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A successful socialist economy

Loren Pechtel

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What a stupid meme! Norway has ~5 million people and produces ~2 Mbbl/d of oil.
I guess if US had oil production of 0.4 bbl/d/person (i.e. about 130 Mbbl/d, much more than world's total), we'd be able to afford Norway levels of largess too.
USA GDP Per Capita 63,543.58 USD (2020)
Norway GDP Per Capita 67,294.48 USD (2020)

Virtually the same.
You miss the point--they have the same GDP per capita (and the comparison is far closer when you look at purchasing power) despite a whole bunch of oil.
 

steve_bank

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The OP represents what I take to be Freethought. In Freethought one tries to look at issues without looking through a partclar -ism.

In the OP some try to shoehorn a country like Sweden into a dictionary definition of socialism amd the USA in old Marxist terms.

The better approach is to say Sweden is a successful system with attributes a, b, and c that differentiates from say the American system with attributes d,e,f. Therefore Sweden is bettor or worse than the American system for reasons a,b,c.

If we do nor get down to specifics it is a never ending philosophical debate on meaning.
Horse shit. The Nordic Model goes straight back to the Kanslergade Agreement, which was overtly and officially, a compromise package that included the most pressing priorities of several different parties, some of them being socialist. It constitutes a compromise between socialism and capitalism, but socialism was clearly a part of that compromise. To deny this would reflect a stunning ignorance of history.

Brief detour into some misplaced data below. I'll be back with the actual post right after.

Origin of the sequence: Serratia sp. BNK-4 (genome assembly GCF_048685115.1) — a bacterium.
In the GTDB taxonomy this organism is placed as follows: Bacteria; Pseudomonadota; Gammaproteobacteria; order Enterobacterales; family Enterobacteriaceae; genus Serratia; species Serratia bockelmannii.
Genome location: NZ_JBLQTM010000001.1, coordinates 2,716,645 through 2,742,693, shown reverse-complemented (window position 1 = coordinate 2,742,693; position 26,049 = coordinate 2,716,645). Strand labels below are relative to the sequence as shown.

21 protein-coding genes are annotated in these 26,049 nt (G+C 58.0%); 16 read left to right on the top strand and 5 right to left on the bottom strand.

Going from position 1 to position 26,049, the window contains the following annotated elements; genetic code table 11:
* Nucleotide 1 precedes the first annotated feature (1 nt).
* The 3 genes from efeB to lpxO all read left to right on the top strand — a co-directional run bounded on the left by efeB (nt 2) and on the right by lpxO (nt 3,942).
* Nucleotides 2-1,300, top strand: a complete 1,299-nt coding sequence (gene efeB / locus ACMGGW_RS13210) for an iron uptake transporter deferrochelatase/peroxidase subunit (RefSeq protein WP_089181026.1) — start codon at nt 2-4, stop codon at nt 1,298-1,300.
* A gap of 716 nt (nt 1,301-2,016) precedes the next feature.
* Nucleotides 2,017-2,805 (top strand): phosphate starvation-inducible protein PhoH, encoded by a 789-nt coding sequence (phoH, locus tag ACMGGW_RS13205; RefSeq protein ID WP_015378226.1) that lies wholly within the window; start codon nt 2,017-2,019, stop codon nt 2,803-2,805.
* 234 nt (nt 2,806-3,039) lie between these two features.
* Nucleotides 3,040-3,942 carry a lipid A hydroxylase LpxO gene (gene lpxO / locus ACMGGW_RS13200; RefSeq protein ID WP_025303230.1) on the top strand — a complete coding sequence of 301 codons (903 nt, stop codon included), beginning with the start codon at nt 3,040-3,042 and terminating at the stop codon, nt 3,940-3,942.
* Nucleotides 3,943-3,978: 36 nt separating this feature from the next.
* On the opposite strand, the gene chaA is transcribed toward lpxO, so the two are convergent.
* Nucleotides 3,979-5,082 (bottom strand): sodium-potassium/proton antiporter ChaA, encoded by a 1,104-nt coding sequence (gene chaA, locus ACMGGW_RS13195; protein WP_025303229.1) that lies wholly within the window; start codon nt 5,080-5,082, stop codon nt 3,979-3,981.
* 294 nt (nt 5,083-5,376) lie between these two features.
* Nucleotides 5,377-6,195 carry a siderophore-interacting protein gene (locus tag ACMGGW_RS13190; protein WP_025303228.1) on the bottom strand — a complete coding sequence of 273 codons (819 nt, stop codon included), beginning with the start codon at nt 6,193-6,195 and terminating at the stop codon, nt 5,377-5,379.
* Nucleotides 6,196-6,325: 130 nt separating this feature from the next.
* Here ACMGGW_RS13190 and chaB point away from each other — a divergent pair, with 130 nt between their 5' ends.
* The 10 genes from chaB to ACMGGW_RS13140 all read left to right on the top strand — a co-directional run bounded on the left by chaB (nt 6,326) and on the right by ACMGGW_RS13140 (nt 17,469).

If you want to know who to thank for making sure that that compromise happened, you can thank Thorvald Stauning, who remains one of the most effective statesmen in European history. He is a model of statesmanship because he used compromise to create a better system than any of the parties in his government could have created by themselves. He turned his government into a united team, and that team realized that their first responsibility was toward the common people of Denmark, not toward partisan loyalties.

However, that great Danish statesman also happened to be a socialist.

View attachment 38782
If you say so. I fail to see your point other than waving a Nordic flag. I alwys thoght the fernier European was Charles De Gaulle. Silly me.

As I said it should be about specifics not definitions.

Sweden and China may both be stoicalist in some ways, yet they are entirely different social systems. You could not pay me enough to live in China.

I watched a show on Denmark I think it was. On the question of large scale social security and welfare provided by the system one citizen said it is good, but it also leads to a feeling of stagnation. Attributes positive and negative of a system.
 

DrZoidberg

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The OP represents what I take to be Freethought. In Freethought one tries to look at issues without looking through a partclar -ism.

In the OP some try to shoehorn a country like Sweden into a dictionary definition of socialism amd the USA in old Marxist terms.

The better approach is to say Sweden is a successful system with attributes a, b, and c that differentiates from say the American system with attributes d,e,f. Therefore Sweden is bettor or worse than the American system for reasons a,b,c.

If we do nor get down to specifics it is a never ending philosophical debate on meaning.
Horse shit. The Nordic Model goes straight back to the Kanslergade Agreement, which was overtly and officially, a compromise package that included the most pressing priorities of several different parties, some of them being socialist. It constitutes a compromise between socialism and capitalism, but socialism was clearly a part of that compromise. To deny this would reflect a stunning ignorance of history.


If you want to know who to thank for making sure that that compromise happened, you can thank Thorvald Stauning, who remains one of the most effective statesmen in European history. He is a model of statesmanship because he used compromise to create a better system than any of the parties in his government could have created by themselves. He turned his government into a united team, and that team realized that their first responsibility was toward the common people of Denmark, not toward partisan loyalties.

However, that great Danish statesman also happened to be a socialist.

View attachment 38782